Willis, Towers and Watson names lost in WTW rebrand

The WTW rebrand ends 200 years of history for the Willis, Towers and Watson names

Jonathan Stapleton
clock • 2 min read
WTW chief executive Carl Hess announced the new brand

WTW chief executive Carl Hess announced the new brand

Willis Towers Watson has rebranded as WTW – ending a long history for the names of its predecessor businesses.

In a tweet, WTW chief executive Carl Hess said the refreshed name and brand "reflect the clarity and actionable solutions we bring to today's challenges".

The firm added: "When there's one of us, there's all of us. This is perspective that moves you."

WTW was formed through the merger of Willis Group and Towers Watson in 2016 - a deal that came just six years after Towers Perrin and Watson Wyatt combined to form Towers Watson in 2010.

Watson Wyatt was itself the result of an alliance between R. Watson & Sons and The Wyatt Company forged in 1995 - and both Willis and Towers Perrin had made significant acquisitions since the 1980s.

Willis traces its roots back to 1828 when Henry Willis began his career as a merchant selling imported goods on commission at the Baltic Exchange in London. In 1841, Willis founded Henry Willis & Company - the business that would go on to become Willis Group - to focus on marine insurance.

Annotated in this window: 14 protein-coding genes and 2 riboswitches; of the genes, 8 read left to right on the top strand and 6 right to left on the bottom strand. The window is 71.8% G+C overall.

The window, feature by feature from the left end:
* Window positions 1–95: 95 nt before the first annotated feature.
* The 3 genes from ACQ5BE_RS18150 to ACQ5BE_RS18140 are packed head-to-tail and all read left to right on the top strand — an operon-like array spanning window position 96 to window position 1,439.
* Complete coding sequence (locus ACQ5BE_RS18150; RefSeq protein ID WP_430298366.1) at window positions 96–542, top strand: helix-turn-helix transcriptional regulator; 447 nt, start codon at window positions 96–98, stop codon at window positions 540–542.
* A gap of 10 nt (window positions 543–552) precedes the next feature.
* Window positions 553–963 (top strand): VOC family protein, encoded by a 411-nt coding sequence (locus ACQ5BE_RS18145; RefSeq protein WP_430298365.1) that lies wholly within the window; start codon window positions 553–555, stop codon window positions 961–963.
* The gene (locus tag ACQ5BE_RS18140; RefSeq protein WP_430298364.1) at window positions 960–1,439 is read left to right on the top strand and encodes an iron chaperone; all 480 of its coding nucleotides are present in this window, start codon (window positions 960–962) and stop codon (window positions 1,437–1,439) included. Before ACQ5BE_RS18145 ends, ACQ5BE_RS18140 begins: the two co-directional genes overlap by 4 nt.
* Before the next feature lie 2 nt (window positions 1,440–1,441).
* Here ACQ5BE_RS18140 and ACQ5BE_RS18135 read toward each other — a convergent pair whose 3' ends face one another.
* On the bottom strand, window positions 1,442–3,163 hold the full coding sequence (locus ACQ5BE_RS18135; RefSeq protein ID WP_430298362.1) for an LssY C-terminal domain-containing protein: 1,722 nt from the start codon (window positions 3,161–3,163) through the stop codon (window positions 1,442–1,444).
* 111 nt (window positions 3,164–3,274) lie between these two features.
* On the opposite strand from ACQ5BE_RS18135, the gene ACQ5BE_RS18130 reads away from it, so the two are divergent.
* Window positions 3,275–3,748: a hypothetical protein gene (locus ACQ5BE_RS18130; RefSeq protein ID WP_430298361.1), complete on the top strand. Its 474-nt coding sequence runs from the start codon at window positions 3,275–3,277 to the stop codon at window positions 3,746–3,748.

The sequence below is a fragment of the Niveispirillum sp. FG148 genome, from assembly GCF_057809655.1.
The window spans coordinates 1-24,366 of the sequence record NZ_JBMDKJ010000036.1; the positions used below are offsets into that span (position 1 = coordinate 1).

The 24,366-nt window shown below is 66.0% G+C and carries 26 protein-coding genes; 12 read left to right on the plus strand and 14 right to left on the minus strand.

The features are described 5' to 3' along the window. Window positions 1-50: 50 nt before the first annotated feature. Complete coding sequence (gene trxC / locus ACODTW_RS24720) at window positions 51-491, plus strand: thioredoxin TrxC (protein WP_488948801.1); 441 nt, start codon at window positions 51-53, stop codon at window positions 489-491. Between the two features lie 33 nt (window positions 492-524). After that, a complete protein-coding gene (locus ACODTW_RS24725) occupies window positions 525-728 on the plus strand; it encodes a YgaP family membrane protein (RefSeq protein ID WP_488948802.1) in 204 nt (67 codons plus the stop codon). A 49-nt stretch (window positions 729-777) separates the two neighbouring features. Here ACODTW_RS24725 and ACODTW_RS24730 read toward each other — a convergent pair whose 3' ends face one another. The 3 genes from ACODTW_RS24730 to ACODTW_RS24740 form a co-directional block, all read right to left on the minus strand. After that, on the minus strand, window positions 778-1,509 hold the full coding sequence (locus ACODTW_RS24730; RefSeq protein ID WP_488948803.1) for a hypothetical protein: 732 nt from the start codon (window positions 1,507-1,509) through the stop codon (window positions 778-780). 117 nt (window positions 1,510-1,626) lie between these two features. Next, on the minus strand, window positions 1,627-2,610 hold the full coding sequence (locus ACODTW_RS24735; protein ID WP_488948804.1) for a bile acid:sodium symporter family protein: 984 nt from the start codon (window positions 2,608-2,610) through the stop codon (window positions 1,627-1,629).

In 1878, Reuben Watson formed R. Watson & Sons, the world's oldest actuarial firm, when the Manchester Unity of Oddfellows appointed him as actuary the same year. Manchester Unity remains a client of WTW today — as do many of its other early actuarial and brokerage clients.

Towers, Perrin, Forster & Crosby - the firm that later became Towers Perrin - was founded in 1934. It initially operated a reinsurance and life division, eventually specialising in pensions, reinsurance brokerage and employee benefit plans.

And in 1943, Birchard Wyatt formed the Wyatt Company, an actuarial consulting firm, in Washington, D.C.

Willis Towers Watson, as it was then known, was set to merge with Aon in a $30bn all-share acquisition by the latter, but monopoly concerns from the US Department of Justice put paid to the idea and the potential deal was terminated last July.

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